What were the development challenges of porting from arcade hardware to the iPhone? Are the two similar in any way?
The arcade version of Espgaluda II had already been finely tuned, so there was the question of exactly how far to ‘port’ it. We’re happy to say that we were able to port the game without cutting any of the source code or game data, and we think our arcade fans were very satisfied with the results.
Espgaluda II is one of your first games to see release on home platforms outside of Japan. How does considering an international audience affect how you design a game when first creating it?
If by design you mean graphic design, Deathsmiles II and Espgaluda II were both designed with Japanese domestic users in mind, so we went with a design that pressed human characters instead of ‘ships’ to the forefront.
However, if we look at shooting games supported overseas especially North America and Europe, we think that stylish looks like those of Geometry Wars and Rez should be taken into consideration.
With regards to game design itself, although 2D scrolling shooters are still the mainstream in Japan, overseas we see top-down arena shooters with multi-directional shots, or full 3D FPS and TPS games as the mainstream, and we think it may be important to tailor our games in that direction.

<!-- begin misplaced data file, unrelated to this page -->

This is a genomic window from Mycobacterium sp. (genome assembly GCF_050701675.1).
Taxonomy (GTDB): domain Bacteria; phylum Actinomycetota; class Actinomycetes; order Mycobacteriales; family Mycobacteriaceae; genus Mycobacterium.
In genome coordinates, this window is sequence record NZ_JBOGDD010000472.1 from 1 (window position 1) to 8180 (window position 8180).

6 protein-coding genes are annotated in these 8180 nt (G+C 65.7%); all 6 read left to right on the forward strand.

For the iPhone version of Espgaluda II, we did not really think there was a need to take into consideration the differences among countries for a shooter where the basics are shooting and dodging. However we did put a lot of time into designing a control interface optimised for the iPhone.
What kind of development technology do you use at Cave? Is it proprietary technology or something provided by an external company?
Since this was our first iPhone title, we started by porting the game with the libraries used in the arcade release. In the future we are interested in improving our ability to port from the arcade to other platforms.
Aside from a small number of exceptions, Cave has dedicated itself to one genre. Is creative motivation difficult in that context?
The Japanese shooting market has a long history, and although it may look like there is a lot of demand for major changes to the genre, we feel that the amount of users actually calling for such changes are few. For this reason, there is not a huge range within the game rules that we can change, and there have certainly been people who have had trouble making the same sort of games and moved onto other projects.